My maiden book review on this blog is J Adams’ young adult fantasy, The Journey, and what a way to begin! They say you can’t tell a book by its cover, but with this book you can. The cover promises beauty, danger, and things—good or ill?--hidden from view, yet to be discovered.
The book was all of that. Much as C. S. Lewis did with his The Lion, the Witch and the Wardrobe, creating an allegory of The Atonement that can also be read simply as an intriguing fantasy, J. Adams has written a beautiful allegory based on one of the most basic Latter-day Saint gospel principles.
Because I am not the target audience of this book, I asked my granddaughter Kjaisa to read it and then come and sit down with me and talk about it. A very mature twelve, she loves to read and was glad to do it.
When I asked her what she thought of The Journey, she said she really liked it. “I found a lot of depth in the book,” she said. “It’s a book that I would definitely recommend to my friends.”
This was a good beginning. I asked who her favorite character was, and she said it was Orion, because he reminded her of a leprechaun. Her favorite part, she said in answer to my question, was at the end. I won’t quote her, because that would be a spoiler, but she said the revelations during the time they were fighting were really amazing. These were revelations that harkened back to the beginning when the main character, Ciran, asked questions about her mother. Kjaisa said it was totally cool.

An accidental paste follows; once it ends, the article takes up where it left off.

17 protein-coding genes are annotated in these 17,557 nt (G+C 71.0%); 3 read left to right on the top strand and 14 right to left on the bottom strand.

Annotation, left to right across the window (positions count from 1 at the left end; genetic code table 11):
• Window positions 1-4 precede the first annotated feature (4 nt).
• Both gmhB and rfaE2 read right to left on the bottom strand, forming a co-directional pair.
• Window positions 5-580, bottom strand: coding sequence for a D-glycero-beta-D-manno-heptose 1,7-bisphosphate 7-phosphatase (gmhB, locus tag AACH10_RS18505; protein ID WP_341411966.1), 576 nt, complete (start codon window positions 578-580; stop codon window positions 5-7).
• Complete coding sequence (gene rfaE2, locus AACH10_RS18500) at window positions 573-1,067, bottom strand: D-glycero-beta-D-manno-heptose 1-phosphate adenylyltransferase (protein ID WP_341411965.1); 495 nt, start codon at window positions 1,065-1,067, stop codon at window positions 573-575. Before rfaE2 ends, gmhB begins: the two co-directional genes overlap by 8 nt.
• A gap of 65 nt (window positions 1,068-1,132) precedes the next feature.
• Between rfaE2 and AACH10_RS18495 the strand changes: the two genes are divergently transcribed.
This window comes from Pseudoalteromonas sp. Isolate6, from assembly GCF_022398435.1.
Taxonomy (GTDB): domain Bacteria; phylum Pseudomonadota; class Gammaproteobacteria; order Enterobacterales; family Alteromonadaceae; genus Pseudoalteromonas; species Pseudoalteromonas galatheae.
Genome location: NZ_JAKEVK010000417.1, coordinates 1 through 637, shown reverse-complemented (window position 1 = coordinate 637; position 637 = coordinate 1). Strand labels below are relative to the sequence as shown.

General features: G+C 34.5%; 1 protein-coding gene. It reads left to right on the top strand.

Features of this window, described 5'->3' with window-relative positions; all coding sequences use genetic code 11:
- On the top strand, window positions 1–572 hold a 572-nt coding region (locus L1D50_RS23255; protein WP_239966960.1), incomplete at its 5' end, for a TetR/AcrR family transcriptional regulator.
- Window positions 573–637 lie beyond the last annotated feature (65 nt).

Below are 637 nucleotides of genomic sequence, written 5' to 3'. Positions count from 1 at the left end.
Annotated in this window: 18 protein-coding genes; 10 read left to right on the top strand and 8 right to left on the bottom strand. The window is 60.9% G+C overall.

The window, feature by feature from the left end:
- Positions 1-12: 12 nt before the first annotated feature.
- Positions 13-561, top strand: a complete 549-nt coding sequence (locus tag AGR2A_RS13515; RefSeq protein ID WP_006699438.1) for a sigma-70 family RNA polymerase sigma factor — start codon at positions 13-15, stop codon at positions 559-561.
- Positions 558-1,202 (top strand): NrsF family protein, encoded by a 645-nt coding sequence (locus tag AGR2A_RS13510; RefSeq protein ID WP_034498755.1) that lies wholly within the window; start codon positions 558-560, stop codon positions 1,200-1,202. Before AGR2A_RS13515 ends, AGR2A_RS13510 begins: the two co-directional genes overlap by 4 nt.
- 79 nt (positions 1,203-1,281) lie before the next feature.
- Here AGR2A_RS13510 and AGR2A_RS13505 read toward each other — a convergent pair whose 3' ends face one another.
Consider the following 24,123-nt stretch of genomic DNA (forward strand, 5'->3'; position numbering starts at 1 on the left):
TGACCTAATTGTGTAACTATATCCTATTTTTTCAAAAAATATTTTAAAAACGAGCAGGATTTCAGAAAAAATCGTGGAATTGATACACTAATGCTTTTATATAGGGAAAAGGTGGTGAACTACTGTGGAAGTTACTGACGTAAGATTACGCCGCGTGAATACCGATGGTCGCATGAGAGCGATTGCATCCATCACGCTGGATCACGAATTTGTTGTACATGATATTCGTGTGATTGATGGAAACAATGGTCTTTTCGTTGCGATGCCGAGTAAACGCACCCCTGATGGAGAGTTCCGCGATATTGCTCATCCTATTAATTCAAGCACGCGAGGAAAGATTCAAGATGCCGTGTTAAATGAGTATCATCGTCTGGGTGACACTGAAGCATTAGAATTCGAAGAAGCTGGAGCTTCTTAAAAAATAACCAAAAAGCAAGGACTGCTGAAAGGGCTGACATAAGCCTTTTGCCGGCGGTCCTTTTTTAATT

I didn’t mention to Kjaisa the second level of meaning, not wanting to put her on the spot, but when I finished writing notes on what she had said and turned away from the computer, she said, “Grandma, I don’t know if you wanted me to talk about it, but there was one other thing….” She had got it, completely, and she went through the allegory, detailing what the story meant to her.
I asked her when she discovered the second meaning, and she said it was when Ciran met Ubal.
“Did it make a difference?" I asked. “Did it bother you to have the story turn out to be an allegory?”
“No,” she said. “It made the read better. It’s kind of like an inside joke. You have to know about the Gospel to really get that.”
I’m with Kjaisa. The Journey is definitely a book that I would recommend to my friends.